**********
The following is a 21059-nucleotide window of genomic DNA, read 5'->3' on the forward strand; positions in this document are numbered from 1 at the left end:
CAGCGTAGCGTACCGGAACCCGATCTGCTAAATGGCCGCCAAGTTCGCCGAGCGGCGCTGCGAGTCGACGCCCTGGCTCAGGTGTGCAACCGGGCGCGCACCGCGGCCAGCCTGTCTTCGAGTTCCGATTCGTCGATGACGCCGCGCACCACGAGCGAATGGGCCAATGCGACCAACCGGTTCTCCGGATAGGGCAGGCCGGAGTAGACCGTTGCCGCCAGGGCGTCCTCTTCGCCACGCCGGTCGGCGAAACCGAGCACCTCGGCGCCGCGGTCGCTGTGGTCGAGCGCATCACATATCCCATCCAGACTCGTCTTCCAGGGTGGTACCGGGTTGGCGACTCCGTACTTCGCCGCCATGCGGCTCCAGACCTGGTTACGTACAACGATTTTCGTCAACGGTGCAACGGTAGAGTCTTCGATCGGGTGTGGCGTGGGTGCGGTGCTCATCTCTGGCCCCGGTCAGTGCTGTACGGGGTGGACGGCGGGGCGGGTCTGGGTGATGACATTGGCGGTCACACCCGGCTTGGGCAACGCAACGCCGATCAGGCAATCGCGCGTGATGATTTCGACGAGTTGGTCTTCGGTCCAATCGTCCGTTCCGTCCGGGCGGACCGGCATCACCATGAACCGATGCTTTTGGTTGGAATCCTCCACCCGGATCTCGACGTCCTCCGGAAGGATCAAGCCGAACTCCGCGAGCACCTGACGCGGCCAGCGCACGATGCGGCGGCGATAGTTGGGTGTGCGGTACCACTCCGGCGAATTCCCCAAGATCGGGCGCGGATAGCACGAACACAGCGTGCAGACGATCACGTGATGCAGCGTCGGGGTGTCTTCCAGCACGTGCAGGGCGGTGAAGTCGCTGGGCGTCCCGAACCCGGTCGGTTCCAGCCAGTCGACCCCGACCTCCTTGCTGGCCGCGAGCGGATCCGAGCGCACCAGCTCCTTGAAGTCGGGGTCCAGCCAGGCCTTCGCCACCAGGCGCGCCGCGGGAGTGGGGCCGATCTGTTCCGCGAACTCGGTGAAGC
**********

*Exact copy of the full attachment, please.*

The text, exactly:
The following is a 21059-nucleotide window of genomic DNA, read 5'->3' on the forward strand; positions in this document are numbered from 1 at the left end:
CAGCGTAGCGTACCGGAACCCGATCTGCTAAATGGCCGCCAAGTTCGCCGAGCGGCGCTGCGAGTCGACGCCCTGGCTCAGGTGTGCAACCGGGCGCGCACCGCGGCCAGCCTGTCTTCGAGTTCCGATTCGTCGATGACGCCGCGCACCACGAGCGAATGGGCCAATGCGACCAACCGGTTCTCCGGATAGGGCAGGCCGGAGTAGACCGTTGCCGCCAGGGCGTCCTCTTCGCCACGCCGGTCGGCGAAACCGAGCACCTCGGCGCCGCGGTCGCTGTGGTCGAGCGCATCACATATCCCATCCAGACTCGTCTTCCAGGGTGGTACCGGGTTGGCGACTCCGTACTTCGCCGCCATGCGGCTCCAGACCTGGTTACGTACAACGATTTTCGTCAACGGTGCAACGGTAGAGTCTTCGATCGGGTGTGGCGTGGGTGCGGTGCTCATCTCTGGCCCCGGTCAGTGCTGTACGGGGTGGACGGCGGGGCGGGTCTGGGTGATGACATTGGCGGTCACACCCGGCTTGGGCAACGCAACGCCGATCAGGCAATCGCGCGTGATGATTTCGACGAGTTGGTCTTCGGTCCAATCGTCCGTTCCGTCCGGGCGGACCGGCATCACCATGAACCGATGCTTTTGGTTGGAATCCTCCACCCGGATCTCGACGTCCTCCGGAAGGATCAAGCCGAACTCCGCGAGCACCTGACGCGGCCAGCGCACGATGCGGCGGCGATAGTTGGGTGTGCGGTACCACTCCGGCGAATTCCCCAAGATCGGGCGCGGATAGCACGAACACAGCGTGCAGACGATCACGTGATGCAGCGTCGGGGTGTCTTCCAGCACGTGCAGGGCGGTGAAGTCGCTGGGCGTCCCGAACCCGGTCGGTTCCAGCCAGTCGACCCCGACCTCCTTGCTGGCCGCGAGCGGATCCGAGCGCACCAGCTCCTTGAAGTCGGGGTCCAGCCAGGCCTTCGCCACCAGGCGCGCCGCGGGAGTGGGGCCGATCTGTTCCGCGAACTCGGTGAAGC